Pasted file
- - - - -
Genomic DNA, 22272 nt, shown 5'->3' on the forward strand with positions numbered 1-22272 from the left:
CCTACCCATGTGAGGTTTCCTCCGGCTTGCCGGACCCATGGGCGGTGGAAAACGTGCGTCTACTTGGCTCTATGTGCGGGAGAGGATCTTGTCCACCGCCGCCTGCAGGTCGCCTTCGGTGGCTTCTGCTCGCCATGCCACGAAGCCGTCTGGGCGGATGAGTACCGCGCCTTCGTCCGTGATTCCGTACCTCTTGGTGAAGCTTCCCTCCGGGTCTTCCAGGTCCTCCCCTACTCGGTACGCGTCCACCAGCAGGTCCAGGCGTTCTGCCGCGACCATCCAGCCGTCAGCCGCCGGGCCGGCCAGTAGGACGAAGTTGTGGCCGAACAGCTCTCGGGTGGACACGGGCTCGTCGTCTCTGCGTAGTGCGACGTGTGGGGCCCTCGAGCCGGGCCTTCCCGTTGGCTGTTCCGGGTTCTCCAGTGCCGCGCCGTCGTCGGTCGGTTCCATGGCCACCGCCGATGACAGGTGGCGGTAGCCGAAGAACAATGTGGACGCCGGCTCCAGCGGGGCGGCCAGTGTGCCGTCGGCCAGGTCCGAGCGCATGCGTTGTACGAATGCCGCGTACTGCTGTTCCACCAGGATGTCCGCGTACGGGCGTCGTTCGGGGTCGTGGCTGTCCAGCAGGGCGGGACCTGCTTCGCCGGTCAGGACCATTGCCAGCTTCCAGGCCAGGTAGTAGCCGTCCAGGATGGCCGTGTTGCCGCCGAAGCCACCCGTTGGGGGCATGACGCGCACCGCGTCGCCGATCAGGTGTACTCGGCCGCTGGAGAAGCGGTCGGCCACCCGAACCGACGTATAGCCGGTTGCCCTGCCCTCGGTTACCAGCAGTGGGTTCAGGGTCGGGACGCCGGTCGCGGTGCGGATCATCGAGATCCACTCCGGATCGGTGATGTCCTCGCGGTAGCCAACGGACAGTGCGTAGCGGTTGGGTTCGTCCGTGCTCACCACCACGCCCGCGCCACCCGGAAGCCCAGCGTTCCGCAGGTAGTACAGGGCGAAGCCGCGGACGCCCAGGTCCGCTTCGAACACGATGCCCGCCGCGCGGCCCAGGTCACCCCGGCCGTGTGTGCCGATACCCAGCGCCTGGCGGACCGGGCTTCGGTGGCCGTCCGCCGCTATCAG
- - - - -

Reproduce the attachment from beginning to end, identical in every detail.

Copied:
Genomic DNA, 22272 nt, shown 5'->3' on the forward strand with positions numbered 1-22272 from the left:
CCTACCCATGTGAGGTTTCCTCCGGCTTGCCGGACCCATGGGCGGTGGAAAACGTGCGTCTACTTGGCTCTATGTGCGGGAGAGGATCTTGTCCACCGCCGCCTGCAGGTCGCCTTCGGTGGCTTCTGCTCGCCATGCCACGAAGCCGTCTGGGCGGATGAGTACCGCGCCTTCGTCCGTGATTCCGTACCTCTTGGTGAAGCTTCCCTCCGGGTCTTCCAGGTCCTCCCCTACTCGGTACGCGTCCACCAGCAGGTCCAGGCGTTCTGCCGCGACCATCCAGCCGTCAGCCGCCGGGCCGGCCAGTAGGACGAAGTTGTGGCCGAACAGCTCTCGGGTGGACACGGGCTCGTCGTCTCTGCGTAGTGCGACGTGTGGGGCCCTCGAGCCGGGCCTTCCCGTTGGCTGTTCCGGGTTCTCCAGTGCCGCGCCGTCGTCGGTCGGTTCCATGGCCACCGCCGATGACAGGTGGCGGTAGCCGAAGAACAATGTGGACGCCGGCTCCAGCGGGGCGGCCAGTGTGCCGTCGGCCAGGTCCGAGCGCATGCGTTGTACGAATGCCGCGTACTGCTGTTCCACCAGGATGTCCGCGTACGGGCGTCGTTCGGGGTCGTGGCTGTCCAGCAGGGCGGGACCTGCTTCGCCGGTCAGGACCATTGCCAGCTTCCAGGCCAGGTAGTAGCCGTCCAGGATGGCCGTGTTGCCGCCGAAGCCACCCGTTGGGGGCATGACGCGCACCGCGTCGCCGATCAGGTGTACTCGGCCGCTGGAGAAGCGGTCGGCCACCCGAACCGACGTATAGCCGGTTGCCCTGCCCTCGGTTACCAGCAGTGGGTTCAGGGTCGGGACGCCGGTCGCGGTGCGGATCATCGAGATCCACTCCGGATCGGTGATGTCCTCGCGGTAGCCAACGGACAGTGCGTAGCGGTTGGGTTCGTCCGTGCTCACCACCACGCCCGCGCCACCCGGAAGCCCAGCGTTCCGCAGGTAGTACAGGGCGAAGCCGCGGACGCCCAGGTCCGCTTCGAACACGATGCCCGCCGCGCGGCCCAGGTCACCCCGGCCGTGTGTGCCGATACCCAGCGCCTGGCGGACCGGGCTTCGGTGGCCGTCCGCCGCTATCAG